Why are American people of colour dying of Covid-19 at three times the rate of their fellow white citizens? RESIST COVID TAKE 6!, the public-facing art initiative by photographer Carrie Mae Weems, explores and communicates this most difficult of questions on the streets of Syracuse, New York.
Weems has been Syracuse University's artist in residence since January, during which time she has created works aimed at spreading healthcare messaging and combating the spread of the virus.
Her works in Syracuse have been printed on posters, billboards, flyers, buttons, bags and magnets, and distributed at churches, community centres, food banks and testing sites in some of Syracuse’s historic black, Latino and Native neighbourhoods.
In October, she is bringing her campaign to New York City, initiating ten installations in prominent locations across Lincoln Center's campus, with many translated into Spanish. Other ongoing and upcoming installations in the city include the Apollo Theater, BRIC, the Brooklyn Museum and the New School.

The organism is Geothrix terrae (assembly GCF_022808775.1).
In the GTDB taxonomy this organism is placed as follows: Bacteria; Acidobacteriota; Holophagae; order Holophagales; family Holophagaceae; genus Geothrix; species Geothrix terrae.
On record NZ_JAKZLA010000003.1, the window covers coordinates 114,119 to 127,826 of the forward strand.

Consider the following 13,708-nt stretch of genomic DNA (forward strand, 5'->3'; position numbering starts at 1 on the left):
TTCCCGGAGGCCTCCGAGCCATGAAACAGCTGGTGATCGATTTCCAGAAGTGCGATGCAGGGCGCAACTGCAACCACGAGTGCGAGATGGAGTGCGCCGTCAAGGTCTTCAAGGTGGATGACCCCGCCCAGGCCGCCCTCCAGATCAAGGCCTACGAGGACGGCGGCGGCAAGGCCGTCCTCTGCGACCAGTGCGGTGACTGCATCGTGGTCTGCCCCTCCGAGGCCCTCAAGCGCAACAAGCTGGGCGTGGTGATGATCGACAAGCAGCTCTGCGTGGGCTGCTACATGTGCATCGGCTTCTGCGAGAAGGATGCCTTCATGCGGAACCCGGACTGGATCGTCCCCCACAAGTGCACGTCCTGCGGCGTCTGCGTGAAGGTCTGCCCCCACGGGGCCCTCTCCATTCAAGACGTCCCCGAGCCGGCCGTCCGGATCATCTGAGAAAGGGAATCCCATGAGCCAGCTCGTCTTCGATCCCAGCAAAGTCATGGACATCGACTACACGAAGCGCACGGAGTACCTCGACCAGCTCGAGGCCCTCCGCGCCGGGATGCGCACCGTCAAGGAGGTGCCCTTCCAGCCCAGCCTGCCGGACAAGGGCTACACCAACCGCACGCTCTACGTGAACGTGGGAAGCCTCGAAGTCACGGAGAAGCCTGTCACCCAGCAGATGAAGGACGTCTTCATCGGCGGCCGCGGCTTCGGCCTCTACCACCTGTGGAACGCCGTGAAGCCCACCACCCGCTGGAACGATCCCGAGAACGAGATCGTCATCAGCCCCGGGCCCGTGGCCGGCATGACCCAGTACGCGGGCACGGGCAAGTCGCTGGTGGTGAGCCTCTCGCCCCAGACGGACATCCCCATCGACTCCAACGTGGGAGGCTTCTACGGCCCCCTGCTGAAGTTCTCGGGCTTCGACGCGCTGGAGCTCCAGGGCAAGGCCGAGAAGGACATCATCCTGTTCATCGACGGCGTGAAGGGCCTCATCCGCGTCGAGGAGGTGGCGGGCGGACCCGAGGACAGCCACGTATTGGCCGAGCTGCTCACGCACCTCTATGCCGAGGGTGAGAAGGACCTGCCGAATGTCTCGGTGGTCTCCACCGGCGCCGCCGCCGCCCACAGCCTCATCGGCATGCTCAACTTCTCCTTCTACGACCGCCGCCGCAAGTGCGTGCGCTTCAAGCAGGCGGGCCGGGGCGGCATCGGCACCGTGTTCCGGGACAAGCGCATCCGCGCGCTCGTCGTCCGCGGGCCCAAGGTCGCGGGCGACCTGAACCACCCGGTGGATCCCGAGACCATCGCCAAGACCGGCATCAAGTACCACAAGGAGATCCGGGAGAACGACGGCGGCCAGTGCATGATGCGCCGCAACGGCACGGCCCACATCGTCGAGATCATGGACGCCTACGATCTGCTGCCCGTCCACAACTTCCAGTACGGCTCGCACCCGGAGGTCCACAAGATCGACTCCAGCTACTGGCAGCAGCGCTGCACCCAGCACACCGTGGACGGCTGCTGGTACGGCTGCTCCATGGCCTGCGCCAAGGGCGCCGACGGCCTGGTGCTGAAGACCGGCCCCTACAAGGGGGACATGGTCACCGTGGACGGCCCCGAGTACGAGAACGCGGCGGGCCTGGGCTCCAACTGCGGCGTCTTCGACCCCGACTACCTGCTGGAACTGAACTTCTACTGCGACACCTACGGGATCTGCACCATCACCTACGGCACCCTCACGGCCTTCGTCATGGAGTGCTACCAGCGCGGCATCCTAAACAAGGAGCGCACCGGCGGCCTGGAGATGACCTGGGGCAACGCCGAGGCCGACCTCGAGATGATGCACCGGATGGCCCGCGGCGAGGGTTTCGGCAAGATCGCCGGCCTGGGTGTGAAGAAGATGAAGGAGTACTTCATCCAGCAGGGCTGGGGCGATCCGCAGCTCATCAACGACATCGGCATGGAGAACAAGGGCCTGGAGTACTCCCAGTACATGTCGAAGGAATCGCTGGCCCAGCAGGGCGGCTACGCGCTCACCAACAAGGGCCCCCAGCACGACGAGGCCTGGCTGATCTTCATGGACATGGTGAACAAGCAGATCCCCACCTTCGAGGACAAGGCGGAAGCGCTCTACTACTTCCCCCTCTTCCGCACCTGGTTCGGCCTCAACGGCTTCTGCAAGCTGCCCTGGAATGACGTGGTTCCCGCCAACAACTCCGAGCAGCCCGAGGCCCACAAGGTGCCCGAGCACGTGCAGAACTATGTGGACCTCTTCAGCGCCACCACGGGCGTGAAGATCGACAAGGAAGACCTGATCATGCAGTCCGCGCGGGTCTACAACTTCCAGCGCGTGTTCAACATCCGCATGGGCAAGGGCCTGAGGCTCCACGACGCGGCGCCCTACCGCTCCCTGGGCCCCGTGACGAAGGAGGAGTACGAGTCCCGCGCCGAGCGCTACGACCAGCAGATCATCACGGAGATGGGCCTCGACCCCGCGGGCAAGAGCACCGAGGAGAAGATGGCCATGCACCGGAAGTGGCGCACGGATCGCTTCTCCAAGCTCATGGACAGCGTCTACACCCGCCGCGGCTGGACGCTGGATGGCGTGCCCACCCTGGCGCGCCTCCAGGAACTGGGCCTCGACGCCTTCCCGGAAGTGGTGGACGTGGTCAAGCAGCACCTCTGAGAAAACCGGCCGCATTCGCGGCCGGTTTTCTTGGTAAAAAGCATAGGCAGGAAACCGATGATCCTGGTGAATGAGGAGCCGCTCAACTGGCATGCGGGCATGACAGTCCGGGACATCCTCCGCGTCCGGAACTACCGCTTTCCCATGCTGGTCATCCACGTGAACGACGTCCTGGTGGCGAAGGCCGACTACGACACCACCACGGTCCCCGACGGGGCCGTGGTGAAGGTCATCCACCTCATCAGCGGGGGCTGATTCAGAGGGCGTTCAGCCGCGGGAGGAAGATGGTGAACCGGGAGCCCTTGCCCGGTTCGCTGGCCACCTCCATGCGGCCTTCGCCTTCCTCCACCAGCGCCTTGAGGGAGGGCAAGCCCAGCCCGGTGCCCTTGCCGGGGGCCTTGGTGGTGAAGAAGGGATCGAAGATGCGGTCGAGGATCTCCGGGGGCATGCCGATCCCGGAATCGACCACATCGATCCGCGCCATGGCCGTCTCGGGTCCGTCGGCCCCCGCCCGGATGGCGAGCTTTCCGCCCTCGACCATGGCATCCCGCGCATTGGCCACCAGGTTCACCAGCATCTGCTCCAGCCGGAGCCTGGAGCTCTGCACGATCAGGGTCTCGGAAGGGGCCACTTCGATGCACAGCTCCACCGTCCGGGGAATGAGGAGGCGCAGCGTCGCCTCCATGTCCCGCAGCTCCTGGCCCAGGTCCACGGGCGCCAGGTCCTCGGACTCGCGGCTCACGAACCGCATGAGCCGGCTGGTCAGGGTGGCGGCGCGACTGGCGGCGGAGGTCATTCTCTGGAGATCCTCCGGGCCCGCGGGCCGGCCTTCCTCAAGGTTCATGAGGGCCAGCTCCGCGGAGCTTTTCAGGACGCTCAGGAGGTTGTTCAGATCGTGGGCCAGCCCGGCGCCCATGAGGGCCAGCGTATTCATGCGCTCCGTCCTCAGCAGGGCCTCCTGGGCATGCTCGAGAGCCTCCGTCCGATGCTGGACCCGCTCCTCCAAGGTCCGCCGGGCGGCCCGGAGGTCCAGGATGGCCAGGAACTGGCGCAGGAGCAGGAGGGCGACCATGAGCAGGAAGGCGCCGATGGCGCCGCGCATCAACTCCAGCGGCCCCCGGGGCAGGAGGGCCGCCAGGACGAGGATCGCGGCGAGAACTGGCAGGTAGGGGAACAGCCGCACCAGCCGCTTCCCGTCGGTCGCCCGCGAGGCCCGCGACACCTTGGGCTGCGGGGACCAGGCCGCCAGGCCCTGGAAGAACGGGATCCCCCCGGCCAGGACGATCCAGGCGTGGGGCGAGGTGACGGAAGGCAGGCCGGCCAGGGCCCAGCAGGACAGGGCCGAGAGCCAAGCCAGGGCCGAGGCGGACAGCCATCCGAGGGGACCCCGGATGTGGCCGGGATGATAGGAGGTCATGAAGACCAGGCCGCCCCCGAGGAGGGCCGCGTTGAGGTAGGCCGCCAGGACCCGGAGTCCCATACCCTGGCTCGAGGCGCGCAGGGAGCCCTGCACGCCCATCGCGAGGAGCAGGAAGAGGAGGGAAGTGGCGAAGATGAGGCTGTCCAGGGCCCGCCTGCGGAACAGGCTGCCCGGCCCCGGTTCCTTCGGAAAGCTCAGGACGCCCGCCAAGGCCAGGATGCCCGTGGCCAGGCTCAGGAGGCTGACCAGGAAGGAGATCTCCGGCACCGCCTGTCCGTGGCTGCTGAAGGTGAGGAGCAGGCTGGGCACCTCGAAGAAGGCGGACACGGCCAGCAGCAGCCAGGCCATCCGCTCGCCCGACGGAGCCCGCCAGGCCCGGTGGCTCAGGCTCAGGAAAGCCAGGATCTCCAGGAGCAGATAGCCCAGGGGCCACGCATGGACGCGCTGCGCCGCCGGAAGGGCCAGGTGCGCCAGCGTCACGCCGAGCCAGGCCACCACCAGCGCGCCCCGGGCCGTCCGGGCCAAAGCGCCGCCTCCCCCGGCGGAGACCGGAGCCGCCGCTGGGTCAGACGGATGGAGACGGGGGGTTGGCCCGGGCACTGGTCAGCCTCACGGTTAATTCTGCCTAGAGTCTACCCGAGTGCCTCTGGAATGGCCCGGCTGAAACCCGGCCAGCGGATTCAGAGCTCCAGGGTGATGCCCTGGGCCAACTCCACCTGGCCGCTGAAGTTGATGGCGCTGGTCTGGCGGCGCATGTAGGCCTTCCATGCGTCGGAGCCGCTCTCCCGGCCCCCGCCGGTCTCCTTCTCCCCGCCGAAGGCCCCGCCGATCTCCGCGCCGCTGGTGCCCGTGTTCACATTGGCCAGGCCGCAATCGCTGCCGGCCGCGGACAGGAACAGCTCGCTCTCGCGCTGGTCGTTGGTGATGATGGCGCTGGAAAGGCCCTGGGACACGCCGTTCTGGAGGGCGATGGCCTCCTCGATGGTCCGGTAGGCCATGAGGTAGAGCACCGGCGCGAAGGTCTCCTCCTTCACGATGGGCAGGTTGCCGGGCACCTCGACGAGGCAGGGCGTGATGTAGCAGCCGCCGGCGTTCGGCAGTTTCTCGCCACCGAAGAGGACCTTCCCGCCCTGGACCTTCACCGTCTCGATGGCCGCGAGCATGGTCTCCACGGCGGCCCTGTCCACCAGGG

In a statement released by Weems on Syracuse University’s website and by the artist on her Instagram page, she said: "We have indisputable evidence that people of colour have been disproportionately impacted by Covif-19. The death toll in these communities is staggering. This fact affords the nation an unprecedented opportunity to address the impact of social and economic inequality in real time.”
Weems has also exhibited as part of the Dallas show Psychic Wounds: On Art & Trauma, a group show of 60 artists aimed at exploring how historical trauma is expressed through art. Weems has previously spoken of arts ability to "marshal consciousness of traumatic events and their cultural processing".